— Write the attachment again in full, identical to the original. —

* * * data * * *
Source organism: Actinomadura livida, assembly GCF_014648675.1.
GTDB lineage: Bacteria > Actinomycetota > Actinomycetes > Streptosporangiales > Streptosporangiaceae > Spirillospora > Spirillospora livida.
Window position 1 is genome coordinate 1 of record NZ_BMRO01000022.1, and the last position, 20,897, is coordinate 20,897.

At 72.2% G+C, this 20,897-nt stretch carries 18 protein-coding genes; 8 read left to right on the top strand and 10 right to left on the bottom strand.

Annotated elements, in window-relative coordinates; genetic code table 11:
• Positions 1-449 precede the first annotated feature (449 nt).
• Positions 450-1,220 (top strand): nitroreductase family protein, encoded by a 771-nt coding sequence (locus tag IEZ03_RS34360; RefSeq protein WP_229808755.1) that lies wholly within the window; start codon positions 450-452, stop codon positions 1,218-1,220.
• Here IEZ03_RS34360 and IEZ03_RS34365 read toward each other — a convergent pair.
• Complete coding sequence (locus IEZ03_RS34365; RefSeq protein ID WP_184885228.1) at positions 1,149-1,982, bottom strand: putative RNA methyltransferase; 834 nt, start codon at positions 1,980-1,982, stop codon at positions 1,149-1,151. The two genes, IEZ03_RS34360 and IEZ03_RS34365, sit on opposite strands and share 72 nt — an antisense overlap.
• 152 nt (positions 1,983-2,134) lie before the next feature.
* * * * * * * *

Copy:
Source organism: Actinomadura livida, assembly GCF_014648675.1.
GTDB lineage: Bacteria > Actinomycetota > Actinomycetes > Streptosporangiales > Streptosporangiaceae > Spirillospora > Spirillospora livida.
Window position 1 is genome coordinate 1 of record NZ_BMRO01000022.1, and the last position, 20,897, is coordinate 20,897.

At 72.2% G+C, this 20,897-nt stretch carries 18 protein-coding genes; 8 read left to right on the top strand and 10 right to left on the bottom strand.

Annotated elements, in window-relative coordinates; genetic code table 11:
• Positions 1-449 precede the first annotated feature (449 nt).
• Positions 450-1,220 (top strand): nitroreductase family protein, encoded by a 771-nt coding sequence (locus tag IEZ03_RS34360; RefSeq protein WP_229808755.1) that lies wholly within the window; start codon positions 450-452, stop codon positions 1,218-1,220.
• Here IEZ03_RS34360 and IEZ03_RS34365 read toward each other — a convergent pair.
• Complete coding sequence (locus IEZ03_RS34365; RefSeq protein ID WP_184885228.1) at positions 1,149-1,982, bottom strand: putative RNA methyltransferase; 834 nt, start codon at positions 1,980-1,982, stop codon at positions 1,149-1,151. The two genes, IEZ03_RS34360 and IEZ03_RS34365, sit on opposite strands and share 72 nt — an antisense overlap.
• 152 nt (positions 1,983-2,134) lie before the next feature.